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Monkeys See More Than a Stranger in the Mirror

July 18, 2005

Yerkes-based study challenges previous assumptions monkeys only see their mirrored reflections as other

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Lisa Newbern, 404-727-7709,

ATLANTA — It is widely assumed recognizing one’s own reflection is a trait exhibited only by humans and great apes, and that other animals merely see a stranger in the mirror. But new research suggests capuchin monkeys react differently to mirrors and strangers. This study, conducted at the Yerkes National Primate Research Center of Emory University, is the first of its kind to ask whether monkeys can differentiate between their mirror image and a stranger based on a detailed comparison of how they respond to mirrors versus live individuals. This research, reported in the current issue of the Proceedings of the National Academy of Sciences, may lead to further examination of self-awareness and an appraisal of two schools of thought, one that deems only mirror self-recognition (MSR) species possess a concept of self and another that looks at the self concept as an endpoint of gradual change.

Researchers Frans B. M. de Waal, PhD, Marietta Dindo, Cassiopeia A. Freeman and Marisa J. Hall exposed eight adult female and six adult male brown capuchin monkeys twice to three conditions to determine their responses to 1) a familiar same-sex animal, 2) an unfamiliar same-sex animal and 3) a mirror. Females showed more eye contact and friendly behavior, and less signs of anxiety in front of the mirror than toward the unfamiliar animal. Males showed greater ambiguity, but still reacted differently to mirrors and strangers. These findings suggest the monkeys seem to recognize their mirror reflections as special and may not confuse them with an actual stranger.

“It is possible the monkeys reach a level of self-other distinction intermediate between seeing their mirror image as other and recognizing it as self,” said Dr. de Waal. “The capuchins seem to possess a greater understanding of the mirror’s illusory qualities than previously assumed.”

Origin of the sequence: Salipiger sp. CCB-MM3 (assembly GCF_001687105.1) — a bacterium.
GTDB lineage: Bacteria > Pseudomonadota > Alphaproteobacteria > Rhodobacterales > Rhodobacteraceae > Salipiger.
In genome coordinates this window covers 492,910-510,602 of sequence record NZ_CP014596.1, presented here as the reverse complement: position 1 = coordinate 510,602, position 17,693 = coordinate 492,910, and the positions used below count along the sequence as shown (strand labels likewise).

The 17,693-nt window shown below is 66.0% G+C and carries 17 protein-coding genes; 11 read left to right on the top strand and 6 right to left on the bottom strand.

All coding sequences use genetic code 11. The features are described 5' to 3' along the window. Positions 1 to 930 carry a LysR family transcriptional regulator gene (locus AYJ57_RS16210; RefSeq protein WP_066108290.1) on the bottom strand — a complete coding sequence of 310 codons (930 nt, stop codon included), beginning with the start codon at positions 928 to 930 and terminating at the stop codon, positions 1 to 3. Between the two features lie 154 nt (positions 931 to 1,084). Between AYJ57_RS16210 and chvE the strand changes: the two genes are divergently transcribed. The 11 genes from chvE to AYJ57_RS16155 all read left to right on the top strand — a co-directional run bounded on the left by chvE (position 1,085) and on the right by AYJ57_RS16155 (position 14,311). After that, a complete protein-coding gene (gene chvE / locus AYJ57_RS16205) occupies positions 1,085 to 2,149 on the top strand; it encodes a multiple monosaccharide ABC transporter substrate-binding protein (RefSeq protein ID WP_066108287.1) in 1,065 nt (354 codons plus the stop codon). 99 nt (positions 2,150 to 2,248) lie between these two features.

These results challenge the sharp boundary proposed by students of animal behavior that assumes all animals who do not exhibit MSR represent a single cognitive state and possess no concept of self, effectively lumping together in one group species ranging from fish to birds to monkeys. The current research is more closely aligned with the beliefs of some developmental psychologists who argue a level of self-awareness is an end result in a gradual process toward a concept of self.

“The reactions to a mirror and to the stranger are dramatically different, which suggests the monkeys realize the image in the mirror is not a stranger,” continued Dr. de Waal.

The Robert W. Woodruff Health Sciences Center of Emory University is an academic health science and service center focused on missions of teaching, research, health care and public service. Its components include the Emory University School of Medicine, Nell Hodgson Woodruff School of Nursing, and Rollins School of Public Health; Yerkes National Primate Research Center; Winship Cancer Institute of Emory University; and Emory Healthcare, the largest, most comprehensive health system in Georgia. Emory Healthcare includes: The Emory Clinic, Emory-Children's Center, Emory University Hospital, Emory University Hospital Midtown, Wesley Woods Center, and Emory University Orthopaedics & Spine Hospital. The Woodruff Health Sciences Center has a $2.5 billion budget, 17,600 employees, 2,500 full-time and 1,500 affiliated faculty, 4,700 students and trainees, and a $5.7 billion economic impact on metro Atlanta.

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